HomeLocalTurning knobkerries into olive branches

Turning knobkerries into olive branches

By Ray Matikinye


AS the countdown to election date at the end of March ticks on, a civic organisation has been turning knobkerries and sticks which have been the trademark of violent party y

ouths into olive branches without crowing about it.


A grassroots peace building initiative has gradually evolved from the debris of violence that characterised the farm invasions and the general election in 2000 as well as the presidential election two years later, managing to engender peaceful co-existence among supporters of diverse political parties.


But its achievements in reducing incidents of cadres from different political organisations raising their hackles against each other could come unstuck with the impending legislation that seeks to proscribe foreign funding for rights activists.


Yet the director of the Zimbabwe Civic Education Trust (Zimcet), David Chimhini, is confident his organisation’s peace building initiative could weather the NGO Bill storm.


“Our chances of survival lie in that we are a facilitator and acceptance by the communities shows that we are providing an indispensable service to those communities. Government will have to explain to the communities why we cannot continue with our peace-building work among them,” he says.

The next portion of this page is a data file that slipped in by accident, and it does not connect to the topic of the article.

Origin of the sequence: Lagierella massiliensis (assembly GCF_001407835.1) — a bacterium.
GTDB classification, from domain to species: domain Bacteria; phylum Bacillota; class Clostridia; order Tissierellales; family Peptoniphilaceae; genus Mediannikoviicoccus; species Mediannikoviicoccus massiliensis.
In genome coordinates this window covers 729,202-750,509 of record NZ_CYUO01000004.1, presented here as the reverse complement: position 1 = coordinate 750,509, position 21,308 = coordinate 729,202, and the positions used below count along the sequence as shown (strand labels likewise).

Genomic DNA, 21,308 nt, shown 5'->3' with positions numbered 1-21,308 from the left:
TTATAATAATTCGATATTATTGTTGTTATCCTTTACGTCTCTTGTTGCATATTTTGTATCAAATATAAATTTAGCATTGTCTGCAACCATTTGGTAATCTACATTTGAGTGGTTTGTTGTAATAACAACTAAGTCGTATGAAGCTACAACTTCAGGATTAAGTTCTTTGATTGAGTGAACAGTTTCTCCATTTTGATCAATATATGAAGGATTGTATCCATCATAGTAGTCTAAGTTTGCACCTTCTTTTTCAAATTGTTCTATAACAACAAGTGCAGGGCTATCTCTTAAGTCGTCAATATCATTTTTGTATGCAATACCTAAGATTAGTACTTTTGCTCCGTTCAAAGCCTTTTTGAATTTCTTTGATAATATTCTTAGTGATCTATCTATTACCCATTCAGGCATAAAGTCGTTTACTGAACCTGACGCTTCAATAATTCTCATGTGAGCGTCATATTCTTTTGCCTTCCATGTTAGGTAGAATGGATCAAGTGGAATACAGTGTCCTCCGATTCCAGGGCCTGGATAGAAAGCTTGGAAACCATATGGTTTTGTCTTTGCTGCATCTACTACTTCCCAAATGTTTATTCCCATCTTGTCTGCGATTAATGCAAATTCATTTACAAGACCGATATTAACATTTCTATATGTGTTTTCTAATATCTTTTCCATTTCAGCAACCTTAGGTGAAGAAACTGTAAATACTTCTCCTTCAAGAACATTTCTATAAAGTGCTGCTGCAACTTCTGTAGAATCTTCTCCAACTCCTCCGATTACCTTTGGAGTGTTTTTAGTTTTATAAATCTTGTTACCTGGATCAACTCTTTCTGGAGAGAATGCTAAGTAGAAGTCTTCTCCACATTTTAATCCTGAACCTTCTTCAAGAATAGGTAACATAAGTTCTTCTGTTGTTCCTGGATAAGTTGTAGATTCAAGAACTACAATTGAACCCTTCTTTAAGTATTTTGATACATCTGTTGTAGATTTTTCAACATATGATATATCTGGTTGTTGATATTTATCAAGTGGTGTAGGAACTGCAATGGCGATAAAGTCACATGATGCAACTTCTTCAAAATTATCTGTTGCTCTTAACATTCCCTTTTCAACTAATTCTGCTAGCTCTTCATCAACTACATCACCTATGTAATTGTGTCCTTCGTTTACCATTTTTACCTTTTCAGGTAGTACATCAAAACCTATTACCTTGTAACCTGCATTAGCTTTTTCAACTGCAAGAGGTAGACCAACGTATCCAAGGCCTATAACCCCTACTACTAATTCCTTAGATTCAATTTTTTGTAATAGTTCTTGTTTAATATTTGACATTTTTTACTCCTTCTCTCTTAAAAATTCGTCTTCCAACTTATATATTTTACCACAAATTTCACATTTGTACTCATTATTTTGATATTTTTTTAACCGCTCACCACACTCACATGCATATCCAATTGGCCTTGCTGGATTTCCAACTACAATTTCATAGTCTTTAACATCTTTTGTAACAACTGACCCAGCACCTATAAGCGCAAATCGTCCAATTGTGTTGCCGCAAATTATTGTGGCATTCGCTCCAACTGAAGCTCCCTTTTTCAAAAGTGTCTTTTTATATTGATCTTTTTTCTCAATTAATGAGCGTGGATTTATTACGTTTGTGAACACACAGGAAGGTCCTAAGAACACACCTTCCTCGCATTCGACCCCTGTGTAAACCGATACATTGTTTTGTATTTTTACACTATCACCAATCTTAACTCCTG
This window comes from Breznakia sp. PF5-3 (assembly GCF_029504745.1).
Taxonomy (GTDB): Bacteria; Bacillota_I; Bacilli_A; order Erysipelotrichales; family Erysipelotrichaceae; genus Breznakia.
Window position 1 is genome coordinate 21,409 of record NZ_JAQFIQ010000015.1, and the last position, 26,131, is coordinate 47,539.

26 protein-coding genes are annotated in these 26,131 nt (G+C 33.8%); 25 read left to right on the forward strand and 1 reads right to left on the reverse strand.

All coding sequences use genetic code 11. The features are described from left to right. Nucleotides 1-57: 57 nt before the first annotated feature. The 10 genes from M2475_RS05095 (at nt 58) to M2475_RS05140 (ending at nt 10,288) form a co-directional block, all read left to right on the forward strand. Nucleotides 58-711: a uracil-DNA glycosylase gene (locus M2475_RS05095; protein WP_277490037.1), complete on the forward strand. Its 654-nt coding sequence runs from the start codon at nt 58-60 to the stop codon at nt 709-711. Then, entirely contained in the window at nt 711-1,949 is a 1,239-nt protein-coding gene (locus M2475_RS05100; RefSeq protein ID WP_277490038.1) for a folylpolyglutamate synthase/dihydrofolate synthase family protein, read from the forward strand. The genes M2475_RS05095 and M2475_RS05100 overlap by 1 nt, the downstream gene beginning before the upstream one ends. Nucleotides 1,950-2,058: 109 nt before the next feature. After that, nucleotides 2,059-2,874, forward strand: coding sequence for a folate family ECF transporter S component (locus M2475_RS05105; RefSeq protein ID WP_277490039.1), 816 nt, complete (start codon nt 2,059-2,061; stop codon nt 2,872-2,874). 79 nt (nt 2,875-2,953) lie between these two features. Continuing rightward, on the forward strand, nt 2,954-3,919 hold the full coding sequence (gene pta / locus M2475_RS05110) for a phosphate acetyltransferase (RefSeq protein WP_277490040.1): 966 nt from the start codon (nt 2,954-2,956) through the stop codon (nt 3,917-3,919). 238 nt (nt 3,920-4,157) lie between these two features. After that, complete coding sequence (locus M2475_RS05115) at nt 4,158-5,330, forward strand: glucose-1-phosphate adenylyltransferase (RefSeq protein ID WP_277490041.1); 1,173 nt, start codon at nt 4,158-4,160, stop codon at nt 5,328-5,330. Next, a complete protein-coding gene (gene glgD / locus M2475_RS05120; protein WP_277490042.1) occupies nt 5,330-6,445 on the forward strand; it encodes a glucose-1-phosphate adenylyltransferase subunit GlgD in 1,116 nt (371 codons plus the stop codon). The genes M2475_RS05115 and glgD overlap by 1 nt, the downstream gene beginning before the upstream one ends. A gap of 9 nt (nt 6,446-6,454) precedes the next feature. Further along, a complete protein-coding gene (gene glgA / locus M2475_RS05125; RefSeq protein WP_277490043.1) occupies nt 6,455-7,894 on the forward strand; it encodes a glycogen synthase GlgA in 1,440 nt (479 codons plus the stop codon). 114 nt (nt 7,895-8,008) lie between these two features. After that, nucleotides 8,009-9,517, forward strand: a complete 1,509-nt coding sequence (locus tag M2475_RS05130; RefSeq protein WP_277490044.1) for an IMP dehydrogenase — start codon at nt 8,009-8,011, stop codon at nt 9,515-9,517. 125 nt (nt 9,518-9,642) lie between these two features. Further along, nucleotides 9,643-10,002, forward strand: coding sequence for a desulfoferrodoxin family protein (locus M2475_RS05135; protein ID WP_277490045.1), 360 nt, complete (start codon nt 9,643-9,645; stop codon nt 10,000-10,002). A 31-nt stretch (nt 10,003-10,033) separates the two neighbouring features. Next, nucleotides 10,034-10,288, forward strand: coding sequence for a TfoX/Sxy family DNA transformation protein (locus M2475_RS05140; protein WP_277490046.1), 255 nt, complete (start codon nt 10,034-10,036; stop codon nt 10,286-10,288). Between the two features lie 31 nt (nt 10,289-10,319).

The idea of grassroots peace committees, although new in Zimbabwe, has been used extensively in parts of Africa, particularly the Central African Republic. It has allowed Zimcet to carry out an otherwise political activity with little risk of being a front for any political party.


Major players in the forthcoming March election have of late been openly discouraged their supporters from engaging in acts of violence which has tended to blemish the country’s image in the eyes of the international community. Tear-jerking pictures of victims of politically motivated violence took up prime spots in the international and the domestic media during and after the last election.


And Vice-president Joyce Mujuru has added her voice to the campaign for peace by calling on people to shun violence and instead turn to God for guidance.


Since 2001, Zimcet has trained 240 volunteers to monitor post-election violence through peace committees whose members represent different political, religious and traditional interests.


Chimhini says using community-based peace committees in which political leaders from all political parties are represented at the same level has ensured political will to promote peace, denounce violence and foster tolerance.


Over the past four years the organisation has been promoting peaceful co-existence through 69 peace committees throughout the country that have significantly reduced the incidents of violence in volatile areas such as Buhera, Chiendambuya, Mutasa and Chipinge and in urban centres.


Alaika Basikoro, chairperson of the peace committee in the Highfield working-class suburb of Harare says: “Our work has resulted in a situation where it is no longer surprising to see MDC cadres at Zanu PF offices and vice versa.”


She says building bridges was not easy as some uninitiated party members thought the peace group was trading party secrets. Other party cadres labelled the integrated committee members outright sellouts.